Because of low participation numbers, the Valley City High School boys basketball program will not field a junior varsity team for the 2013-2014 school year, Dan Larson, the activities director for Valley City Public Schools, announced.
"If everyone stayed out that's currently playing in (grades) 9-11 and eighth grade, we'd have approximately 24 athletes," Larson told the VCPS school board during its regular meeting Monday.
"What I perceive for the coming year, not a great scenario, but I see us fielding our C team and our varsity team, and then trying to put as many freshman games together to get these younger players experience at their level so that when it comes their time in two or three years, they're getting their experience," Larson said.
With 10 seniors, the school has enough athletes to fill teams at the varsity, junior varsity, and c-squad levels this season.
The issue lies in participation from the current sophomore and junior classes, which have only six total participants in the program, including only two juniors.
The two-team setup next year will use the C-squad as an all-inclusive team for freshmen, sophomores and juniors, while also retaining a full varsity squad that will continue to play in the Eastern Dakota Conference. Next year's varsity team will likely consist of whichever sophomores and juniors return, along with a large contingent of the current freshman class, which has nine players in the program.
"We're going to be very young," Larson said. "We're going to have sophomores pitted up against seniors that have played in the EDC, which we know is going to be an obvious mismatch."
VCHS assistant coach Scott Wilmes told the school board that the district has plenty of players currently at the junior high and freshman level that will fill the roster as the years progress.
"Really, as far as we can discern, it's that the idea that the (current) junior class just doesn't exist, and it becomes a (matter of) what do you do?" Wilmes said.
Though the school explored dropping the varsity program for a year or two, Larson said he couldn't think of any other examples in the state where it had been done, besides when a school was bringing back a program.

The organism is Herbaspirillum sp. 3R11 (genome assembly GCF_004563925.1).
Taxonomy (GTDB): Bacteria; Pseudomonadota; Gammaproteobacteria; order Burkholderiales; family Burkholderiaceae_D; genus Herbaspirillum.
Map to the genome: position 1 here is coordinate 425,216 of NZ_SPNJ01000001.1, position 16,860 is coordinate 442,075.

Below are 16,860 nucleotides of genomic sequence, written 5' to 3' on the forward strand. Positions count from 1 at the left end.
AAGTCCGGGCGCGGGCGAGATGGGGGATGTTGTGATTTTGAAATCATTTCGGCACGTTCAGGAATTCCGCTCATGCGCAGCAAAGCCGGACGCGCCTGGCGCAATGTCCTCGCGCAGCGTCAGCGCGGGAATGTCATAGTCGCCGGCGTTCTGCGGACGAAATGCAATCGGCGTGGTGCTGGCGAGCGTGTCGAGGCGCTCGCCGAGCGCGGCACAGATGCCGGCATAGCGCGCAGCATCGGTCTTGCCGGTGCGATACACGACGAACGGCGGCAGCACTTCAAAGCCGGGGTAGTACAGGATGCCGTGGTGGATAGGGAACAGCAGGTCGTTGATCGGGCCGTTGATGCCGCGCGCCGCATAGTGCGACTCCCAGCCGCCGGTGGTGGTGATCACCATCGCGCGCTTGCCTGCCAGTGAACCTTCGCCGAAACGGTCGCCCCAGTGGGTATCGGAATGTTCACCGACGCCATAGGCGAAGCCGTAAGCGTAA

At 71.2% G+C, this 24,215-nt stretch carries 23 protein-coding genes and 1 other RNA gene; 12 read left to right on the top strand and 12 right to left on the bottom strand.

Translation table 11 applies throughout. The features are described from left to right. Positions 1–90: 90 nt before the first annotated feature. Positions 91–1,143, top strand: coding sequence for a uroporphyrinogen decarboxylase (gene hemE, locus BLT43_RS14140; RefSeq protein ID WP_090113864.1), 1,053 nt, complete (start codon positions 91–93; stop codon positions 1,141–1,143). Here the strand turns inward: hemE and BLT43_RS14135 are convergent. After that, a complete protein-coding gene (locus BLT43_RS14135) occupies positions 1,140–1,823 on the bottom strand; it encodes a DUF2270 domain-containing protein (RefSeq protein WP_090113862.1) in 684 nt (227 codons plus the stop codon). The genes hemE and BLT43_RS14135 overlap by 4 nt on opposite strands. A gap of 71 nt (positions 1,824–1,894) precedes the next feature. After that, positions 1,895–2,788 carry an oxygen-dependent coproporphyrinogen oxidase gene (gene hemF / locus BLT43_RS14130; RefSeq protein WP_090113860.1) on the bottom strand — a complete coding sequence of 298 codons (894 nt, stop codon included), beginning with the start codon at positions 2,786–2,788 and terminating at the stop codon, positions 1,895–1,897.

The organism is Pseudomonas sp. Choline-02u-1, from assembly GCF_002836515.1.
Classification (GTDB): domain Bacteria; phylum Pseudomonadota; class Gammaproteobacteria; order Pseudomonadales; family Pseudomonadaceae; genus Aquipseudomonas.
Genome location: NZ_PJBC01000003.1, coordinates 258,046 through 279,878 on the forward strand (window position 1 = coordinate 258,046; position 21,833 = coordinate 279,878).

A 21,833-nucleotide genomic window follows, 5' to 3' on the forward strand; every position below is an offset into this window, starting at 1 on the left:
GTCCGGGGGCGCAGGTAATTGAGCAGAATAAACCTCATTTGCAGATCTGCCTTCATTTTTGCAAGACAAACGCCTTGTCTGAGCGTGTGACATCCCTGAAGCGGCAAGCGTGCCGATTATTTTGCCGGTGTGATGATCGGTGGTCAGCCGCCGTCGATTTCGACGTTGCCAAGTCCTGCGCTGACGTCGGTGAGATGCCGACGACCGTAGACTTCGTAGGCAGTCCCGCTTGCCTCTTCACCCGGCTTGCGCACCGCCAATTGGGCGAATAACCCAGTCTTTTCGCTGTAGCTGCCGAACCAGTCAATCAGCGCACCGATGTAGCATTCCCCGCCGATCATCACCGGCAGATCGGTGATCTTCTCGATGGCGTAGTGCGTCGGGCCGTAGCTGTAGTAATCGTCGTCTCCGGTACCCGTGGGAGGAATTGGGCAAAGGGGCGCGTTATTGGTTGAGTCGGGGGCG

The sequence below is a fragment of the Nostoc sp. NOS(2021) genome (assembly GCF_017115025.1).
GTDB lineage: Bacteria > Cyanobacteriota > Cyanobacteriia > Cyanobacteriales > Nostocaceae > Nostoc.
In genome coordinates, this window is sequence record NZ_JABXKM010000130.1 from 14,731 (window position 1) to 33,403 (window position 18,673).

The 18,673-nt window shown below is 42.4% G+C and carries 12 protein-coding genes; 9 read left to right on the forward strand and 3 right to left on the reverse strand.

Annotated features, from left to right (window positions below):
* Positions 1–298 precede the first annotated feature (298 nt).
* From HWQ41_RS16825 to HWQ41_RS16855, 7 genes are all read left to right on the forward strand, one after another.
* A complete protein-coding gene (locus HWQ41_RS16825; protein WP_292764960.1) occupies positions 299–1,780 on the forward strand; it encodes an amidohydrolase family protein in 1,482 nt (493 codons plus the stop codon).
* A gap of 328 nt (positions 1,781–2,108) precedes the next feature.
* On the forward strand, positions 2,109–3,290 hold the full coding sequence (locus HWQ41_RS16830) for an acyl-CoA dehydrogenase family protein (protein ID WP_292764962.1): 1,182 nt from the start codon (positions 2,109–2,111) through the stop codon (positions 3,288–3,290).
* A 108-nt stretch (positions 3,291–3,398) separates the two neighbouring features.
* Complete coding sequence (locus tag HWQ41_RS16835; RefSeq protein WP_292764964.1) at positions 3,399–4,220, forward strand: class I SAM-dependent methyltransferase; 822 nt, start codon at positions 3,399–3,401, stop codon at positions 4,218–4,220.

Similar to the past, the school also looked at playing the sport separately from the Eastern Dakota Conference and opting for an independent schedule instead.
The school decided against it because of EDC bylaws that require conference participation in every sport a school offers, Larson said. By leaving the EDC solely in boys basketball, programs such as tennis, girls basketball, or wrestling could face difficulties.
“It would just take a lot away from us,” Larson said. “We wouldn’t gain as much as we’d lose, probably.”
Instead, the school hopes its players get plenty of experience and that the district's incoming classes provide more consistency in numbers.
"We hope it's more a one-year situation, more a dip in the pattern, if you want to call it that," Koppelman said.
Larson said the issue isn’t limited to Valley City and that other EDC schools have cancelled their JV games with the Hi-Liners because of similar problems.
School board member Rick Ross asked whether the problem would affect other sports, such as baseball, track or football. Larson said he didn't know if it would be "as drastic" a hit for the baseball or track teams, but he was confident the football team's participation numbers would remain steady.
Koppelman said parents in the district understand the issue and that some parents have pitched having a program similar to Valley City Thunder football team or Valley City Express wrestling team, which are aimed at elementary school athletes.
"I think personally, something like that would be fantastic, because we've seen results from Thunder football and the Express wrestling program," Koppelman said.
Board members noted that there are several traveling teams and opportunities for local basketball players, but felt a similar "feeder" program would be helpful for the sport.
"Especially when you have hockey, and gymnastics for the girls, they all have that program to build off of," board president Joyce Braunagel said.
The JV team is expected to return down the road, though Larson said when it happens will be driven by the basketball program's numbers.
"We're not going to lose a lot after one year. All of a sudden we could go from 24 to 32 (players)," he said. "It's going to be what best suits the needs of our kids within that framework."